Program 1 - Animal Welfare Methodology

The community generally accepts the role of the scientific method to solve problems. However, there is considerable uncertainty within science on the concept of animal welfare. Scientists differ in their views on how animal welfare should be measured or judged, with three prominent concepts of animal welfare in the literature: the welfare of animals is judged on the basis of (1) how well the animal is performing from a biological functioning perspective; (2) affective states, such as suffering, pain and other feelings or emotions; and (3) the expression of normal or ‘natural’ behaviours.
In this program, we undertake projects to further our understanding of the relationships between these concepts and methodologies.
Developing ways to measure and increase sow contentment

Investigators:                        R.Doyle, K. Plush, R. Morrison, C. Ralph, G. Cronin, C. Lee, S. Hazel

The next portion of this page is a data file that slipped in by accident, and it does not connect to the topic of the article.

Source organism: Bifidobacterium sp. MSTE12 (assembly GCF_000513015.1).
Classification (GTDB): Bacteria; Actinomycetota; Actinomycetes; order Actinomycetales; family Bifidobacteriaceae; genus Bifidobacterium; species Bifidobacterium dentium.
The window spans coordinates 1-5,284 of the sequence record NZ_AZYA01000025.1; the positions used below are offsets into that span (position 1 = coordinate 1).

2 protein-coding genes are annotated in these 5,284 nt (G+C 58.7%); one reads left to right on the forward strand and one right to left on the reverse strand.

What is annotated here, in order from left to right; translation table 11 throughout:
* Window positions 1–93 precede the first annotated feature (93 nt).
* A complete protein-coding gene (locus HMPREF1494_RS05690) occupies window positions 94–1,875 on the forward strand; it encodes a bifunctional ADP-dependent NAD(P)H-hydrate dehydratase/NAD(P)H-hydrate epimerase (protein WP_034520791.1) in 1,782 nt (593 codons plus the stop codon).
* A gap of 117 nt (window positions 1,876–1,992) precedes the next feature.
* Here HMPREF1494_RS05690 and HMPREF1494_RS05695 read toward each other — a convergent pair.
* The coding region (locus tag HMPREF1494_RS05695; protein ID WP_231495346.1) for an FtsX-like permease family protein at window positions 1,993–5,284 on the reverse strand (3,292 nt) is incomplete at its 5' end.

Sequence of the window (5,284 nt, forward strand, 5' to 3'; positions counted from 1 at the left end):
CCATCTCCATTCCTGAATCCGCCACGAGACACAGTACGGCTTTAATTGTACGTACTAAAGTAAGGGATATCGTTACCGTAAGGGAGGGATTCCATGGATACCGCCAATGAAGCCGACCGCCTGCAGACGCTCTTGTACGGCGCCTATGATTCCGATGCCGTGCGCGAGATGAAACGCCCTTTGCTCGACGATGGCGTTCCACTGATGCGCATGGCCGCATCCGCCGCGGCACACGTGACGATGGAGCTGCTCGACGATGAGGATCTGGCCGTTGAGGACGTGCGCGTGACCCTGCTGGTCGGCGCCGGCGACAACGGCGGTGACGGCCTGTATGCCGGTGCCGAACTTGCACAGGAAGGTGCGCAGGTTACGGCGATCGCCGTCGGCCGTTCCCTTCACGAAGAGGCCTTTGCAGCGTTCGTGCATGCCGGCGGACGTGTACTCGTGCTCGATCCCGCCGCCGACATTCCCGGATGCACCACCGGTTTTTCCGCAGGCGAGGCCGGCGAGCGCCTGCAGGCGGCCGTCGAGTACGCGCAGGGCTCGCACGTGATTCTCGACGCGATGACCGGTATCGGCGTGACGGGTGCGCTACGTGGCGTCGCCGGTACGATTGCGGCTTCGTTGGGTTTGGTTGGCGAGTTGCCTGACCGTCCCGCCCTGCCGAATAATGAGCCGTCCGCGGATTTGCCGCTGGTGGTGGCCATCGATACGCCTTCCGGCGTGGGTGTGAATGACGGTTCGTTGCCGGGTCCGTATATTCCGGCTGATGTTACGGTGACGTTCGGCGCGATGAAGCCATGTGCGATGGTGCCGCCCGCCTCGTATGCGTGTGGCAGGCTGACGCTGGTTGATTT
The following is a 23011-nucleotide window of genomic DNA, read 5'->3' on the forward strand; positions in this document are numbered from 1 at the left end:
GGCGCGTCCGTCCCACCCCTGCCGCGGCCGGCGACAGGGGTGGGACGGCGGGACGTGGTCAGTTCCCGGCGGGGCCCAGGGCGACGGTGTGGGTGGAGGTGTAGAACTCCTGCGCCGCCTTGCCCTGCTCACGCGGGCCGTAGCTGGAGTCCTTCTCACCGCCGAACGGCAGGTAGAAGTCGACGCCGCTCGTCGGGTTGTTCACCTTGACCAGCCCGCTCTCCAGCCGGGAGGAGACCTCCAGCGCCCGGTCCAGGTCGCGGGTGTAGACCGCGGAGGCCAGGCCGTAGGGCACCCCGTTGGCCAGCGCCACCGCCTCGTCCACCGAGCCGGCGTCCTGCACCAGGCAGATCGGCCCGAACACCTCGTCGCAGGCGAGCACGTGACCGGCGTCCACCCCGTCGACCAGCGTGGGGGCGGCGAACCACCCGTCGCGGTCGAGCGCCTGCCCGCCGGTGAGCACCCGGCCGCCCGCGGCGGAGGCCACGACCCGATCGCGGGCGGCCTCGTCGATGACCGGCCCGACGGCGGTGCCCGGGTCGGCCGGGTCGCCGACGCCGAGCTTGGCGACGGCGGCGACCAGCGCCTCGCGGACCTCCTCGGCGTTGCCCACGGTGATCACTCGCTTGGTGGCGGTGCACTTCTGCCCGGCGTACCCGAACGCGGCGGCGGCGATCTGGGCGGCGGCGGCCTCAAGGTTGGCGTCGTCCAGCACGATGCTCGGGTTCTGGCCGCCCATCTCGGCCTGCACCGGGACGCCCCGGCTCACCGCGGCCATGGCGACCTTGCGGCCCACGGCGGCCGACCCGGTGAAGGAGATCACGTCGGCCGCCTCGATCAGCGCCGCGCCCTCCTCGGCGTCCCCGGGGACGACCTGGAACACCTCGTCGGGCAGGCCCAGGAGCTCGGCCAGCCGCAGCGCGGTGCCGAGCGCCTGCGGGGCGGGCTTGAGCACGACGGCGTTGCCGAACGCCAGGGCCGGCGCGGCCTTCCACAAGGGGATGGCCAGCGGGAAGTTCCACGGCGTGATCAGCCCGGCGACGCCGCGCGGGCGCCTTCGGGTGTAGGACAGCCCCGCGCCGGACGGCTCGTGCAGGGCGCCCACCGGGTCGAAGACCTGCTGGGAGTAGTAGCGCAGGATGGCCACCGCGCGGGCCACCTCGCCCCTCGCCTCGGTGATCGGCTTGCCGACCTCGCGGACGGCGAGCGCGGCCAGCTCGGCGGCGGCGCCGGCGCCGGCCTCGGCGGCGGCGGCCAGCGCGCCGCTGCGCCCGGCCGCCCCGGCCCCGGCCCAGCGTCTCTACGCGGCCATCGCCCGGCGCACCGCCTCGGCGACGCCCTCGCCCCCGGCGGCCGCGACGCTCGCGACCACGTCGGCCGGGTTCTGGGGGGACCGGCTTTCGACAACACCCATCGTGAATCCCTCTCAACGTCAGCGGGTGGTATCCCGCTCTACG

Funding:                               CRC for High Integrity Australian Pork

Commencement date:           February 2015

Completion date:                  December 2016

This 2 year project will assess the contentment of sows during lactation by using scientific indicators of positive welfare and then developing practical measures for use on farm. This study will also assess the effect enrichment has on the welfare of lactating sows, with the hypothesis being that enrichment will increase the level of contentment a sow experiences during lactation.

Sham-chewing in sows as a novel welfare indicator

Investigators:                        L. Hemsworth, J-L Rault, P. Hemsworth


Funding:                               CRC for High Integrity Australian Pork

Commencement date:          July 2016

Completion date:                  June 2017

This 1 year project will investigate the incidence of sham-chewing in group-housed sows as an indicator of their welfare state.





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